With condolences to the people of Thailand flooding in following the death of his majesty King Bhumibol Adulyadej, Capacity takes time to reflect on the Thai telecoms market as the country embarks on a one-year period of mourning.
While the country has benefitted and grown from a liberalised telecoms sector over the last few years, government plans are afoot to invest 10bn baht ($285m) to improve the nation’s telecom infrastructure. This is part of its digital economy strategy which aims to double Thailand’s internet-connected population to 40 million users by 2018.
As we go to press, the Thai government wants TOT and CAT Telecom to upgrade their data centres as part of a national data centre e-government project. TOT and CAT would be given the responsibility of storing sensitive and important data for state agencies, according to Sak Segkhoonthod, president and CEO of Thailand’s Electronic Government Agency (EGA).
The country’s ministry of digital economy and society has asked EGA to submit its proposals for upgrading TOT and CAT’S existing data centres to national data centres by the end of 2016. Both public and private sector organisations will be able to rent space on the TOT and CAT data centres, said Sak.
Data centres will be expanded in a fiveyear project starting from 2017, though the number of data centres will be reduced to 200, he added.
According to The Bangkok Post, CAT has 2,000 racks of servers distributed across 500 square metres. Half of these racks are operated by the newest data centre in Nonthaburi II, which was launched in 2015, said the paper, quoting the CAT president Sanpachai Huvanandana.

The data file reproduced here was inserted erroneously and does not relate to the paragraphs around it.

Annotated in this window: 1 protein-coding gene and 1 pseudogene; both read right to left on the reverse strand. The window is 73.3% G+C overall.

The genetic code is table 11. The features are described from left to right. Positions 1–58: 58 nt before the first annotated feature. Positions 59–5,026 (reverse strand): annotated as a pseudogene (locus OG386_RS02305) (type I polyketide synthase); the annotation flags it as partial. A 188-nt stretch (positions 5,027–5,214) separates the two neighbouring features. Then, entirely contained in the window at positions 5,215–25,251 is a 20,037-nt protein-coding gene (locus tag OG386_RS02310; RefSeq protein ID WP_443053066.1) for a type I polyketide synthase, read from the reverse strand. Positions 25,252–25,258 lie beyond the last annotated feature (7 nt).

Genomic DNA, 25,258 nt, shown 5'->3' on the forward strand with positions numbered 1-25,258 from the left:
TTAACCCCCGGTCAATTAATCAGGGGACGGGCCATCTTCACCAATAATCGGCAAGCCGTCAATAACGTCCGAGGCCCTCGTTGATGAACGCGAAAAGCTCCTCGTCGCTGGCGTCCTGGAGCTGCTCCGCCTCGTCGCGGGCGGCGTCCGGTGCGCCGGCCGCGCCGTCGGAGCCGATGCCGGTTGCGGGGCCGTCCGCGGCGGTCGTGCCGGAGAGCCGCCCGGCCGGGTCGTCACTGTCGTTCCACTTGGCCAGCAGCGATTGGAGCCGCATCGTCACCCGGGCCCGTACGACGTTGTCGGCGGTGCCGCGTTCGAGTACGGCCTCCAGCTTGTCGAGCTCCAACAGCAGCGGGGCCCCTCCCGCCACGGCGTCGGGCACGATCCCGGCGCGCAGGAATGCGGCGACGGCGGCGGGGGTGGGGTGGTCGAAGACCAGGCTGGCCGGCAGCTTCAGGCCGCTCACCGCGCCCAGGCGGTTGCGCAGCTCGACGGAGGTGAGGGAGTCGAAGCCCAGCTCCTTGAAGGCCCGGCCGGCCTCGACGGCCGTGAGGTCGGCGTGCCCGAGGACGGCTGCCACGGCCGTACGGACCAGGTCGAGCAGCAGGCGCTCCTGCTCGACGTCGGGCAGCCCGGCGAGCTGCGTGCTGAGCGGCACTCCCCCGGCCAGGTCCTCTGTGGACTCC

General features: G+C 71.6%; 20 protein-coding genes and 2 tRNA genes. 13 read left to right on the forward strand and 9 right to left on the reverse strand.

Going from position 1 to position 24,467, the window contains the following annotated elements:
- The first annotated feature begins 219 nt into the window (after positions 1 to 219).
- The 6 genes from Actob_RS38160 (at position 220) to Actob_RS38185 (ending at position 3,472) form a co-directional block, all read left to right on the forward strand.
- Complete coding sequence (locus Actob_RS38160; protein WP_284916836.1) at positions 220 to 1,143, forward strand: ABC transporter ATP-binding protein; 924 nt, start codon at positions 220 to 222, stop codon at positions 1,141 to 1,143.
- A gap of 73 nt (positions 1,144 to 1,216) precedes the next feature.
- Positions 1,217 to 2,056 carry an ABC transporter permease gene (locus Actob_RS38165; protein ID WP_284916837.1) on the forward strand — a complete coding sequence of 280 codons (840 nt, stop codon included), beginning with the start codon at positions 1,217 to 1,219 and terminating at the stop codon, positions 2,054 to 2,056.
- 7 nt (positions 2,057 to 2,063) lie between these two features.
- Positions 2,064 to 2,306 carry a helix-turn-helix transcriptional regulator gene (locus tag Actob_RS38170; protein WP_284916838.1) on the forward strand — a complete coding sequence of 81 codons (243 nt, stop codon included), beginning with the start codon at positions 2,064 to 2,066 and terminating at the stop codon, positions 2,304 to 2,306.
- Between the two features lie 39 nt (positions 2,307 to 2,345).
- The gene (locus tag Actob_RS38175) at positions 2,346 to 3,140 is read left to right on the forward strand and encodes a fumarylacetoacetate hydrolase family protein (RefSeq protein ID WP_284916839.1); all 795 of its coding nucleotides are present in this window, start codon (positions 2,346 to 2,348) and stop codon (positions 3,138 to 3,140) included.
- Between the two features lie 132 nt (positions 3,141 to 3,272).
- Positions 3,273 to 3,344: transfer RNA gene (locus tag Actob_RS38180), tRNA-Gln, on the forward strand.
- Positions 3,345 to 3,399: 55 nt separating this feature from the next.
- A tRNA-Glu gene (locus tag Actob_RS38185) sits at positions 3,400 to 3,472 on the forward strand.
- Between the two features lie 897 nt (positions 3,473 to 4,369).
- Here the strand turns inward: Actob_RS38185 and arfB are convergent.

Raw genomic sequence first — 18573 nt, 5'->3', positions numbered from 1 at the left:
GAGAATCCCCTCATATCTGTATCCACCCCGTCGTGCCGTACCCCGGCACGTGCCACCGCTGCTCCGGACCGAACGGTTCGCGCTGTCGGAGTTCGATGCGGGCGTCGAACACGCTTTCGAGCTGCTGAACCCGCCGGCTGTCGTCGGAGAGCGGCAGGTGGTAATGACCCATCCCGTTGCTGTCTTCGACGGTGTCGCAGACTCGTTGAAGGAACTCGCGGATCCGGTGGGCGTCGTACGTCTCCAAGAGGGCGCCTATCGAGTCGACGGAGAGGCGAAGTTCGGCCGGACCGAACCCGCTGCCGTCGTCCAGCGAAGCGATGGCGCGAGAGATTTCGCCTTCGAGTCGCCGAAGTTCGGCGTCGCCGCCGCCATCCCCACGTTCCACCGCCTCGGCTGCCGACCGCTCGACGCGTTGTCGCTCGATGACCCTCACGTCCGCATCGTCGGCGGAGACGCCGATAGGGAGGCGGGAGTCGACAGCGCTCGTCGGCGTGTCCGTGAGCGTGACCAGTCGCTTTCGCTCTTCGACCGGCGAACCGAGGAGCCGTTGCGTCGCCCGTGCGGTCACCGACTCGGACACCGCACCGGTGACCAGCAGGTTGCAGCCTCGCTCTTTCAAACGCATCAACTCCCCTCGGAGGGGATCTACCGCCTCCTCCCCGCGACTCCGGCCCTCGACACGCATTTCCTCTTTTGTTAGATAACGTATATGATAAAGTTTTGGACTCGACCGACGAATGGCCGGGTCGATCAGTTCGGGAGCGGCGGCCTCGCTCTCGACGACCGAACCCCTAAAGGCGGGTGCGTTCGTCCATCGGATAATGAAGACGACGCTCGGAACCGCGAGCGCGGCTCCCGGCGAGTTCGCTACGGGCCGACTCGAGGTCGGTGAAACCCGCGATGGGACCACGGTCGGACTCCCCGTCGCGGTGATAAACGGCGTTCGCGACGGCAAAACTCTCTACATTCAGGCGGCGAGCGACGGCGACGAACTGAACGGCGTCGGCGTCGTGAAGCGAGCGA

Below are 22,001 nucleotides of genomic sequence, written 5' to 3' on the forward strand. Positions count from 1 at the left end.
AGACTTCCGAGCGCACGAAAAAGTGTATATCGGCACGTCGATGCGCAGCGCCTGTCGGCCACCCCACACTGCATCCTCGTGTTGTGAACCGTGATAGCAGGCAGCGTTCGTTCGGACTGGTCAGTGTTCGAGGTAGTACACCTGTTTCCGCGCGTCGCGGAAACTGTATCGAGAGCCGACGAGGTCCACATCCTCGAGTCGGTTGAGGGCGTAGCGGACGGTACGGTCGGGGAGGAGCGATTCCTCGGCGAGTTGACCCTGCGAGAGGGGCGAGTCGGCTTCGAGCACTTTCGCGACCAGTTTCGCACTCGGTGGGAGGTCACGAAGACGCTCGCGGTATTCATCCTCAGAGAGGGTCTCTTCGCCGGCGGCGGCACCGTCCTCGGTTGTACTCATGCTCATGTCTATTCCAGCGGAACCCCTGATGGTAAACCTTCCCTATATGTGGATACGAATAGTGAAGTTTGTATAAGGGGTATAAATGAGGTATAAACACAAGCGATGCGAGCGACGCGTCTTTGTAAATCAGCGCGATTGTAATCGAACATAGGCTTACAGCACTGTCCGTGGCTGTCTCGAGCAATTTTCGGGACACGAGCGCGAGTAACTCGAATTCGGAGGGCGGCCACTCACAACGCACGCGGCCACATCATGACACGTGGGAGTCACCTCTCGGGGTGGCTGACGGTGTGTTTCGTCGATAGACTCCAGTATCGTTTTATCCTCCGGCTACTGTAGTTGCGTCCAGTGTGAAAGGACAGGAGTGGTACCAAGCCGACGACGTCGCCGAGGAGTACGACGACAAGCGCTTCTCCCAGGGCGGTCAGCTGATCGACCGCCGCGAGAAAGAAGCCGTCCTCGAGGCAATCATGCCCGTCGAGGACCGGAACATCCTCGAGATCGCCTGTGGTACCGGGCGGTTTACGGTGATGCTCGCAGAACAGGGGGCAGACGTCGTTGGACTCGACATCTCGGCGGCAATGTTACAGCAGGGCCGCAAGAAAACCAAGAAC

In September, Thailand’s regulator the National Broadcasting and Telecommunications Commission (NBTC) drafted a five-year “master plan” for the telecoms industry focused on promoting new technologies and infrastructure sharing among operators.
The country’s current master plan is due to expire on April 3, 2017, and NBTC has begun discussions with telecoms licence-holders and consumer groups on the new draft, which it expects to unveil sometime in November this year.
The new plan will contain regulations to accommodate new technologies, such as 5G, and measures aimed at promoting further market competition, according to the executive director of telecommunication policy Sutisak Tantiyothin.
Thailand’s second largest mobile operator DTAC took part in a meeting held with the regulator, in which the Telenor-owned firm urged NBTC to set a timeframe for a new spectrum auction.
The current draft of the master plan lists when existing spectrum will be released from its current license holders, but does not provide any specific auction dates.
By 2025, there will be 865MHZ bandwidth available for mobile phone services. This is compared with 420MHZ which has been made available only this year.
Earlier this year, the country’s leading operator AIS, which has a market share of 45%, switched on commercial voice-overlte (VOLTE) services across all 77 provinces in the country. AIS also contracted Alcatel-lucent to deploy a 100G optical transport network.
Whether the country’s period of mourning, accompanied by the current 30-day ban on “entertainment”, will have an effect on the country’s growing telecoms market remains to be seen.
However, what is clear is that the mood in the country is sombre indeed, particularly with political uncertainties that linger as Thailand faces its first royal transition in more than 70 years.
Thailands’ regulator has drafted a ‘master plan’ based on sharing and partnering
Sak Segkhoonthod: Has announced an ambitious data centre upgrade plan